Bigge Thoughts on Small Print
I offer genuine and profuse apologies for not providing actual content and analysis as of late. This intellectual deficit is rectified with today’s entry about:
Off Cut Press, the creation of Toronto’s Josh Thorpe. Very Short Stories , the first book from Off Cut, was launched in December. It takes minimalism past flash fiction and into zap prose territory, with stories containing 100 characters or less. Thus, Dave Dyment offers:
As a child, I painted the sky a thin strip of blue across the top of the page. Today, when I point at the sky, I point up.
And Maggie Helwig gives us:
Walking through miles of suburban parking lots in the freezing rain, feeling like a movie of grief.
In May of last year, Russell Smith wrote about www.the-phone-book.com, a website offering tiny text and video content for WAP cell phones. Visit their site and you’ll see dozens of mini stories (50 to 150 words), micro stories (less than 50 words) and short micro stories (150 characters or less).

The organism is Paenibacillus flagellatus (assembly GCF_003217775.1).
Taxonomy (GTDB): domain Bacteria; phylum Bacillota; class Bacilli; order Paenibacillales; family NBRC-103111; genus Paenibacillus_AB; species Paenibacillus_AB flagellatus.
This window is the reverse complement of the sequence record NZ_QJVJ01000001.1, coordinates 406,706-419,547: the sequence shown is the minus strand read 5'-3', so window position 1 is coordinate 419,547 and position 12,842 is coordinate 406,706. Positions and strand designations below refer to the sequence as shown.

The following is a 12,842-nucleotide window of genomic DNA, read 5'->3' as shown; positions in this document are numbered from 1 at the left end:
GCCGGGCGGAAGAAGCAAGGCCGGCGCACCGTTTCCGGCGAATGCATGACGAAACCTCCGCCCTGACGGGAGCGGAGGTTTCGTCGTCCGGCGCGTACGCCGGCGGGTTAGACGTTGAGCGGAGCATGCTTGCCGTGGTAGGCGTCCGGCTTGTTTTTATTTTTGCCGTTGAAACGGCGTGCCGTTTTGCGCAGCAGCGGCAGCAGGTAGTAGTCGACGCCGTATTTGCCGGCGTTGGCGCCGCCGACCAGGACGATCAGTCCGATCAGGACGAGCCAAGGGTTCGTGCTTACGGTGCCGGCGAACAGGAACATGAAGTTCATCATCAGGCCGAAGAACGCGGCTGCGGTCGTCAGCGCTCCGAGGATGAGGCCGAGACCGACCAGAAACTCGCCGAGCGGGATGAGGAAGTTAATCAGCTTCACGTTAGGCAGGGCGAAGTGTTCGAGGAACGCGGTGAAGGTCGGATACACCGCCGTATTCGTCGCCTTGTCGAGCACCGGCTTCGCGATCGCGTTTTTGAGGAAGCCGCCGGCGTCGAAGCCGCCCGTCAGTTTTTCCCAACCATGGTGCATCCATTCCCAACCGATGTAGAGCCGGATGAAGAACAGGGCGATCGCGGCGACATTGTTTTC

Some might argue that the-phone-book and Very Short Stories heralds the ultimate erosion of our diminished attention spans, as tolerance for narrative arcs longer than a bendy straw evaporates. But as Russell Smith argues, "The fixed form -- 150 words -- is not unlike any literary fixed form, such as the sonnet or the villanelle; its very limits create inspiration and experimentation."
For once I agree with Russell. Besides, the book is a steal at $5. Best of all:
Off Cut Press prints on paper that would be otherwise wasted; we print on the off-cuts of commercial jobs. This practice makes publishing economically and environmentally sustainable. It also makes our books small.
Economic restrictions do not always create roadblocks in generating important and valuable cultural eruptions. Can’t afford to publish a standard size book? Find a way around the problem. And if you’re really nimble, your solution will be so ingenious you create a new category of literature. Not every innovation should be dictated by lack of funds – over the long term, chronic underfunding can malnourish and discourage. But the occasional spate of desperation-driven creativity is a wonderful thing.